Sports ‘gives people an escape’

Describing the significance of sport, Skelley says: “It’s so important for someone who has visual impairment or is fully blind, who needs a bit of an escape, a way to release a bit of that pent up anger, that annoyance, or that frustrating day with their eyes – sport gives you that.

“Sport can give you that bubble where you can just enjoy yourself.”

He’s decided to see the tide shift, and “100%” adamant that sport could be an enormous a part of his personal happiness and wellbeing even when he wasn’t a Paralympian “I never thought I’d be doing this as a job. A door opened and then I went through it, but I love doing judo,” he says. “It’s is my passion, my escapism. To do it at this level, I feel very lucky, but I’d be doing it anyway. And I think it’s important to define that sports is an escape for people. It’s where you just go and have fun.

“It is tough being blind or visually impaired, I’m going to be honest,” Skelley provides. “But it’s [about] making sure you have the best time possible. Sport can give you that little bit of a cushion to fall back on.”

RNIB have printed a brief #SeeSportDifferently movie on YouTube that includes a variety of blind and visually impaired folks having fun with varied sports activities and speaking about what it means to them. The marketing campaign goals to problem a few of the beliefs and boundaries that may get in the manner of individuals with sight loss reaping the benefits of bodily exercise – and Skelley is eager to notice this is applicable to everybody, no matter how naturally match and sporty you suppose you might be.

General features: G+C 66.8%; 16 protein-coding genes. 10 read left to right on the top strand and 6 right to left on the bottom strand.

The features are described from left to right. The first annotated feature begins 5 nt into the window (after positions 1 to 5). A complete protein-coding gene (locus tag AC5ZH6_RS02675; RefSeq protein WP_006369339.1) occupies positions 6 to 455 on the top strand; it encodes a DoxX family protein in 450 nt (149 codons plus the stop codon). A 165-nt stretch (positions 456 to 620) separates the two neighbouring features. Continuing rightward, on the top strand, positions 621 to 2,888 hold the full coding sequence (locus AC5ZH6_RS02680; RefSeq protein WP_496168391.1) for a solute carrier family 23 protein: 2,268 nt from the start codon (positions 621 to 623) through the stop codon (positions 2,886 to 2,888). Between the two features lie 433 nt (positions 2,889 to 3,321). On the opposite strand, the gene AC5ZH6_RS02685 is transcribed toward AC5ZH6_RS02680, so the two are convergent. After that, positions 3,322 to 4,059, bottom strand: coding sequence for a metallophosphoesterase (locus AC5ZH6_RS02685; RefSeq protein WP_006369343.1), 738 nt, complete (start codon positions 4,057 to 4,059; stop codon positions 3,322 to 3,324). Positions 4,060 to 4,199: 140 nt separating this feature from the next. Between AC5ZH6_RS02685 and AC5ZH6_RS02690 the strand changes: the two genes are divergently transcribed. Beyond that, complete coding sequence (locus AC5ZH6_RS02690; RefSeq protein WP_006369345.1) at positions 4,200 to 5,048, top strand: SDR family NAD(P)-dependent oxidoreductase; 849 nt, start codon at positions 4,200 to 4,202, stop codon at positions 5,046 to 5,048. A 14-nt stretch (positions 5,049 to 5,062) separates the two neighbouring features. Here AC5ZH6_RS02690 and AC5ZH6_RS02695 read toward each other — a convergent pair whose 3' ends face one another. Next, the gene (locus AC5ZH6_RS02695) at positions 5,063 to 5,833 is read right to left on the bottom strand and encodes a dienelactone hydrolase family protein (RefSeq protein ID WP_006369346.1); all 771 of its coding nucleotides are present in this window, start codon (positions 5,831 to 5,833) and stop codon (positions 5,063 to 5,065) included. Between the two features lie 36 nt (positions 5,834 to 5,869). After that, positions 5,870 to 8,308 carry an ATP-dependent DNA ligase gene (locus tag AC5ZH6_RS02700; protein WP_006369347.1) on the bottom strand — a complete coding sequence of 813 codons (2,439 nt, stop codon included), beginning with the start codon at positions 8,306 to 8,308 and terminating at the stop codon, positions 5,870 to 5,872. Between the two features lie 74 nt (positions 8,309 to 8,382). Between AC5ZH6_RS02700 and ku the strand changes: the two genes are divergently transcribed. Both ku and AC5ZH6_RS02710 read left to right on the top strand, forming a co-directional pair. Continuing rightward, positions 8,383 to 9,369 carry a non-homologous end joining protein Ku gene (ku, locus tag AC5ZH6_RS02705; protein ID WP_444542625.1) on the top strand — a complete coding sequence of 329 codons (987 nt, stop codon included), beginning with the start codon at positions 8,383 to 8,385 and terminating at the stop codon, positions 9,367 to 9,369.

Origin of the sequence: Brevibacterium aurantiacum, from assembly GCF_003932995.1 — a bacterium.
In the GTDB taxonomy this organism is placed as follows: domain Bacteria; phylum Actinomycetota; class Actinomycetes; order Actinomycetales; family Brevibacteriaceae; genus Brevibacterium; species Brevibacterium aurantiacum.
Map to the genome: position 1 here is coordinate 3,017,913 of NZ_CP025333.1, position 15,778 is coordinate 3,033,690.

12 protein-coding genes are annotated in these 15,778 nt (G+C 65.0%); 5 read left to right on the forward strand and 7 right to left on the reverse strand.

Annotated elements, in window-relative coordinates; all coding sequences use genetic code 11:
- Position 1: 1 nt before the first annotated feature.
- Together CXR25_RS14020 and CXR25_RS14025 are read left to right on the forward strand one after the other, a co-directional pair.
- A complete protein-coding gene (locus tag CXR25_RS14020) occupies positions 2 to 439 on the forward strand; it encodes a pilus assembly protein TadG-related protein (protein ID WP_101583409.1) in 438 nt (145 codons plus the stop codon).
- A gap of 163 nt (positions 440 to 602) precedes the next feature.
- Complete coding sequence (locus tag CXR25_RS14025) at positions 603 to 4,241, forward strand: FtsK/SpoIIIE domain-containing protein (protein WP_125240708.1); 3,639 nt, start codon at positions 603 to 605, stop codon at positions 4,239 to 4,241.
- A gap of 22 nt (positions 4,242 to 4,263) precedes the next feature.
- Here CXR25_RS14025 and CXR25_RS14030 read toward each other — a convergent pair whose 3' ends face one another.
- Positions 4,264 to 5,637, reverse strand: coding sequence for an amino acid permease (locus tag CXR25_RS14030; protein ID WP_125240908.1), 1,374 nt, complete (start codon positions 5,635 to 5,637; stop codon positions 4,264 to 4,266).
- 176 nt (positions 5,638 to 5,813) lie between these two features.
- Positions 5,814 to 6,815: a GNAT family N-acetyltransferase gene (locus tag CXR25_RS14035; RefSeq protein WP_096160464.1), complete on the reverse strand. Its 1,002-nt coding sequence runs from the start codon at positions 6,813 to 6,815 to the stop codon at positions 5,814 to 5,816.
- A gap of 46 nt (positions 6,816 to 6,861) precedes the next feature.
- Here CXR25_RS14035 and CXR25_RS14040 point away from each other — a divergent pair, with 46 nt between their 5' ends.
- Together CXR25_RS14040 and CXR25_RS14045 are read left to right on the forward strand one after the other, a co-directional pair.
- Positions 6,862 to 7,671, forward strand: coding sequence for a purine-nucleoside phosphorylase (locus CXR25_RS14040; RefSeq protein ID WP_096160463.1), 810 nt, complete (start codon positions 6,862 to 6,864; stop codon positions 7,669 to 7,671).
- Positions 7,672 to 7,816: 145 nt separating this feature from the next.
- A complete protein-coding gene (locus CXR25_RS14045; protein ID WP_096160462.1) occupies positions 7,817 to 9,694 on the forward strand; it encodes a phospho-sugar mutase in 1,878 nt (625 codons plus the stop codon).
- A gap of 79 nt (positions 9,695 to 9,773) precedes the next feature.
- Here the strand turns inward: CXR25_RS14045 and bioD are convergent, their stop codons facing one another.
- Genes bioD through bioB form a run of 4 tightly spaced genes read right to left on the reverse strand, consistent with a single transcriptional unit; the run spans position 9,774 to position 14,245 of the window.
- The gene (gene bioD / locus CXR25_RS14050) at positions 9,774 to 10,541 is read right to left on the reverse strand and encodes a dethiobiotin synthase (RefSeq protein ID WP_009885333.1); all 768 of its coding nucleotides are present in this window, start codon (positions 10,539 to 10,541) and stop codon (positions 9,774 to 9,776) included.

“You don’t have to be super fit. You don’t have to go down the Cross Fit route and be able to do loads of pull-ups, you don’t need to be like Mo Farah, and so what if you haven’t got a six-pack? I haven’t got a six-pack – I love my Greggs too much.

“Don’t be scared to have a go,” Skelley provides. “All sports are adaptable, and some are very easily adaptable for people with visual impairment. You’re not going to lose anything; just take that first step – the first step is always the most difficult – and enjoy yourself.”

In phrases of what sports activities golf equipment and leisure centres can do, he says: “The main thing is to be accessible, so that people with visual impairment or who are fully blind can go in and do the sport. Also be a warm, welcoming environment and not to feel like they need to have their guard up. When I’m working with a blind or visually impaired person doing judo, I just make sure they have a good time.

“And ask them what they need: can I make anything more safe for you? Just ask the person, because they will be your biggest help in terms of how to make things more accessible. Communicate, and everything will be smooth sailing.”

For extra details about the RNIB and the See Sport Differently marketing campaign, go to